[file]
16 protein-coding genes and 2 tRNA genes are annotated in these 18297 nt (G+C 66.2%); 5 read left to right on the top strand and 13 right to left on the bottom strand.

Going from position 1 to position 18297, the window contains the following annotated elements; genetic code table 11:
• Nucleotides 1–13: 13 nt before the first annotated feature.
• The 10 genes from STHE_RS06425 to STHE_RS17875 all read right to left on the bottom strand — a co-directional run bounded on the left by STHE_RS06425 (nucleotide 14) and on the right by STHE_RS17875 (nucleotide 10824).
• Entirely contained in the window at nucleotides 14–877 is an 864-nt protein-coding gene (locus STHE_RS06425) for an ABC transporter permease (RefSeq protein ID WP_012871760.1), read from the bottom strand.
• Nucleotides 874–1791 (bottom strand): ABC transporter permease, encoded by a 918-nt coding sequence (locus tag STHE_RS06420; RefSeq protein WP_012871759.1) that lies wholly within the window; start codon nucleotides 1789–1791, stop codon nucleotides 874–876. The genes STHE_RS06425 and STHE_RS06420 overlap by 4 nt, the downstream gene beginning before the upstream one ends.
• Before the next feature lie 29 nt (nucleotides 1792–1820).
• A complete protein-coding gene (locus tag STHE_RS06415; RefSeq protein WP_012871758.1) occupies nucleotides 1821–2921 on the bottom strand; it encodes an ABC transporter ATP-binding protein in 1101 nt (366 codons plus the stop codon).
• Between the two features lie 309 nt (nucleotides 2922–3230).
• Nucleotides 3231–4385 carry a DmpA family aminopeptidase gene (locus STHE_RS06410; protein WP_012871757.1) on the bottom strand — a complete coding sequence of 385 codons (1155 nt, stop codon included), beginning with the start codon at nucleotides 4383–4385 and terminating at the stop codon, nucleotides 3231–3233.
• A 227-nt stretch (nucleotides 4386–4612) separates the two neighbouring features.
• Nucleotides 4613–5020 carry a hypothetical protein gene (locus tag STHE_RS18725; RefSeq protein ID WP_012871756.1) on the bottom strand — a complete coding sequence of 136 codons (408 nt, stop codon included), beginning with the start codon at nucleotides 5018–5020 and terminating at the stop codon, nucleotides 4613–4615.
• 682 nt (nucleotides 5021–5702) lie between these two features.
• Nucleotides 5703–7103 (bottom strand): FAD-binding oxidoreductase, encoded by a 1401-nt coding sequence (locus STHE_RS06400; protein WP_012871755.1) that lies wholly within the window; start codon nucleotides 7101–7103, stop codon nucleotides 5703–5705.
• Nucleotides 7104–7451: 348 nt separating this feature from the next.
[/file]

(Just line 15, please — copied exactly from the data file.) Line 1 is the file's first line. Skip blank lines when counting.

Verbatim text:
• Nucleotides 7104–7451: 348 nt separating this feature from the next.